“Them streets was built for horse and buggies,” he said. “It’d take a lot of money to put a road back there.”
The district has $6.5 million in construction funds, but that money has to be shared among four schools that have identified around 40 other needed projects. Williamson has $720,270 in his district road fund for Fiscal Year 2019, but every dollar is spoken for.
Instead of a new road, Merrell prefers building a multi-lane inlet on the south lawn of the elementary building, adjacent to Monticello Street, that would be wide enough to accommodate most of the traffic blocking Monticello Street and release them out onto Old Hwy. 51. But the lawn sits, in places, 10 feet higher than the street, and is built on a steep berm. With the U.S. Post Office next door, options for stretching out the incline are limited.
The school’s third option is to close off Old Hwy. 51 during the morning and afternoon rush, making it a one-way street for parents. That option would be relatively cheap and easy, but would lack the accommodation offered by new roads.
Pick-up lines are a growing problem at three of the four schools in the Lincoln County School District, as all but West Lincoln’s stretch and back up onto major highways. Loyd Star’s parents operate between two curves in Hwy. 550, though the addition of a westbound turning lane has helped somewhat. Enterprise parents back up across Hwy. 583 between two hills.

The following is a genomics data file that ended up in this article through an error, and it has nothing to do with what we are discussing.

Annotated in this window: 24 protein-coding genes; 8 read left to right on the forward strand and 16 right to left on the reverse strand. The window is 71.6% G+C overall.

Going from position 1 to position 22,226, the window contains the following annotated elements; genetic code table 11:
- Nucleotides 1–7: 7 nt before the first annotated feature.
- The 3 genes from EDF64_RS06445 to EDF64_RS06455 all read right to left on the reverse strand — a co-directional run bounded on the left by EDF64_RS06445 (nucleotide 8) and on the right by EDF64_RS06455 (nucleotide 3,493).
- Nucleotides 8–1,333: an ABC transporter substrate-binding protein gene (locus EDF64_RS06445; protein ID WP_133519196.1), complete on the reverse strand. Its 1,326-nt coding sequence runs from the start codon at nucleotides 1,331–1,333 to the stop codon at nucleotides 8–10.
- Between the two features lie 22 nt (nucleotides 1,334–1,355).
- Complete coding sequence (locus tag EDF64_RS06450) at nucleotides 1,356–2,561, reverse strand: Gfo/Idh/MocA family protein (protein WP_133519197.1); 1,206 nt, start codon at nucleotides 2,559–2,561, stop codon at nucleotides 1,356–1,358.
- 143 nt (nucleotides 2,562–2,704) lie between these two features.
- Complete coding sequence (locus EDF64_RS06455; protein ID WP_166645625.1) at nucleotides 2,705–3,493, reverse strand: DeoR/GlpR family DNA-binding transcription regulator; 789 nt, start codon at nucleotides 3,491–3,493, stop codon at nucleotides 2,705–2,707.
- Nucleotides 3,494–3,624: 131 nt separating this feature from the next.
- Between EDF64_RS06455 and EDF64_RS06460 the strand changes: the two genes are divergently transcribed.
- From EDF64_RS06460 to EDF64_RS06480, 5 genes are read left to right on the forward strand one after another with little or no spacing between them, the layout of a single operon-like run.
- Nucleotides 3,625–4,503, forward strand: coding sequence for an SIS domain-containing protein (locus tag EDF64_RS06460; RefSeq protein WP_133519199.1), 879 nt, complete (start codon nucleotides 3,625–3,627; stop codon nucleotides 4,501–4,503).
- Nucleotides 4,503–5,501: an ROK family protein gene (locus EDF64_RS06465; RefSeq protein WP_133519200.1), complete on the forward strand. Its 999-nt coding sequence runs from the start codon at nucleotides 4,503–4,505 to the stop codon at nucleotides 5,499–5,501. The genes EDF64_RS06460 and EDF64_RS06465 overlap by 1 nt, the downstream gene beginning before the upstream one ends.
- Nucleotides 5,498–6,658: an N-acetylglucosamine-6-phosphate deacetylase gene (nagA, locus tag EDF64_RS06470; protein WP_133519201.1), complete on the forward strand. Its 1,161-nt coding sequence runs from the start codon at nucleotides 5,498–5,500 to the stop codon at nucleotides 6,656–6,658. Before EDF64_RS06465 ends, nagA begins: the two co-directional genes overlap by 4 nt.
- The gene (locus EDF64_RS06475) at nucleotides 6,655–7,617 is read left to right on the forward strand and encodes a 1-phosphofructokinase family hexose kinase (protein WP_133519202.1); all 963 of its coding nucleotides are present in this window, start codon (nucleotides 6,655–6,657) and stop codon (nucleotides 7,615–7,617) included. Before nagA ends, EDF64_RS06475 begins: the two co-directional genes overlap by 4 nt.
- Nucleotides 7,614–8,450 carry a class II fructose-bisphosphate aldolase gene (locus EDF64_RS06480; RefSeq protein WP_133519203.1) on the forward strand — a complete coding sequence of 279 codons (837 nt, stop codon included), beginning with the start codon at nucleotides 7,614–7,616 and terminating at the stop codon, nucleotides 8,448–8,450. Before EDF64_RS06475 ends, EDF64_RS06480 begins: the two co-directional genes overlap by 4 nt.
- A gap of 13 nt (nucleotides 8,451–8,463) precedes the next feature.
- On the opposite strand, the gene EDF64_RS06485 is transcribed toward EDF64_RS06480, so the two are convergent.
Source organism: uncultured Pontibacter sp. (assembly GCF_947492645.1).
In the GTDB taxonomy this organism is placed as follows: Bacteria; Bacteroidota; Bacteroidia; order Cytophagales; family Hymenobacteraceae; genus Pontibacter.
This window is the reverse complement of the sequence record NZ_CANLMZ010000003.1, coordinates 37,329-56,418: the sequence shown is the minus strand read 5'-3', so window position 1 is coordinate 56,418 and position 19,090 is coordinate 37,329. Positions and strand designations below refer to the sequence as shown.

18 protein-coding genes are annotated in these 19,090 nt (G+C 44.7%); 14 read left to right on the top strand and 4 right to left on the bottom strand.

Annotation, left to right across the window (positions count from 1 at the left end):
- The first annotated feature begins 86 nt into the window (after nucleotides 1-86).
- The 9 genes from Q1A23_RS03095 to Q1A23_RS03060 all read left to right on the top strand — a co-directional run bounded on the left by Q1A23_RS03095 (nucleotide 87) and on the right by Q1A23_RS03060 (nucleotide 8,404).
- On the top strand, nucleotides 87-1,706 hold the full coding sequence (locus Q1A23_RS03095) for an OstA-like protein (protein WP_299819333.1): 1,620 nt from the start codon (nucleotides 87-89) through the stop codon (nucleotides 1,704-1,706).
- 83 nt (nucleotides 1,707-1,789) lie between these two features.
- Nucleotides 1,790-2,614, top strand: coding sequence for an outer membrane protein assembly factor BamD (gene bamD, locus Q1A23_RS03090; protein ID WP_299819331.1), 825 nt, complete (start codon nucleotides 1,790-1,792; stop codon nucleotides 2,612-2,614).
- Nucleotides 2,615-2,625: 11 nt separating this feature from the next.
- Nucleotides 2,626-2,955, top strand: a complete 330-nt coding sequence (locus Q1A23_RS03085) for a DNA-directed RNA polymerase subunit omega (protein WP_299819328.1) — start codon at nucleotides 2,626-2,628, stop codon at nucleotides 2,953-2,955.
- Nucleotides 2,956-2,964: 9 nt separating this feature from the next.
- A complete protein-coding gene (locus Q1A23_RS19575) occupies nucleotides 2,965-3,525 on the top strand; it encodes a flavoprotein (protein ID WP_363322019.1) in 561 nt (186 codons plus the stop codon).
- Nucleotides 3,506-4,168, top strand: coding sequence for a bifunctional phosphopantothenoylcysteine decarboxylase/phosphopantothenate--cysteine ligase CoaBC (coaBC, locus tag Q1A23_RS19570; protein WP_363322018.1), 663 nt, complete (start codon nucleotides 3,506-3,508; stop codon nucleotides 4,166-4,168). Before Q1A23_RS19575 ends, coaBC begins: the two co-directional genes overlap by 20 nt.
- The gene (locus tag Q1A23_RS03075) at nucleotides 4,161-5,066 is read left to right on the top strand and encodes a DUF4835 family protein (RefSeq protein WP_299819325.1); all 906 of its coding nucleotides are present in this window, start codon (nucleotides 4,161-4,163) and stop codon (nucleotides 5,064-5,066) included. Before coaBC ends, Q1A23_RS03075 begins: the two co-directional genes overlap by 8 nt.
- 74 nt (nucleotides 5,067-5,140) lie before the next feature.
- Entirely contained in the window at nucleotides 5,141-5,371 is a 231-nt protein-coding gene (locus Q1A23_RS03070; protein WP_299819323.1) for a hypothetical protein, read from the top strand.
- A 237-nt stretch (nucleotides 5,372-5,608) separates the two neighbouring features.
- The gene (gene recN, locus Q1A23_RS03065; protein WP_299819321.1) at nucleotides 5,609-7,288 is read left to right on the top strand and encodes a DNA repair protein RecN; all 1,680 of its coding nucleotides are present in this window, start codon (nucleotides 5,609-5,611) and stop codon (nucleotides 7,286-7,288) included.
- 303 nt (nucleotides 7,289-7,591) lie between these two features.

All three of those schools requested the construction of new parent pick-up lines earlier this year when submitting a long-range list of construction needs. Loyd Star is banking on the acquisition of a chunk of property from the next-door Norton Estate — likely by eminent domain — that will connect the campus to another large tract of district-owned land to the northeast. The school is lobbying for a new sports complex to be built there, along with a new road that would connect the backside of campus with Jackson-Liberty Drive Northwest where the parent line could be moved.
Enterprise needs help from the state to get its parents off the highway — principal Terry Brister said the Mississippi Department of Transportation is considering a reconstruction of Hwy. 583 to the north and south of campus to flatten out the two hills that trap the campus in its valley. A turning lane could also be part of the plan, he said.
What Brister wants is the same thing the other schools want — a dedicated parent road to the backside of campus, coming off Topisaw Drive, skirting the softball field and rejoining Hwy. 583 to the south. The project was No. 3 on his priority list earlier this year.
“We’re waiting to see how it goes with MDOT, how quick it takes place before we do anything like that,” Brister said. “When they make their move, it will give us an idea and we can make some arrangements.”
Celena Dalton grew up at St. James M.B. Church, showing her heart for people early on. She loved older folks... read more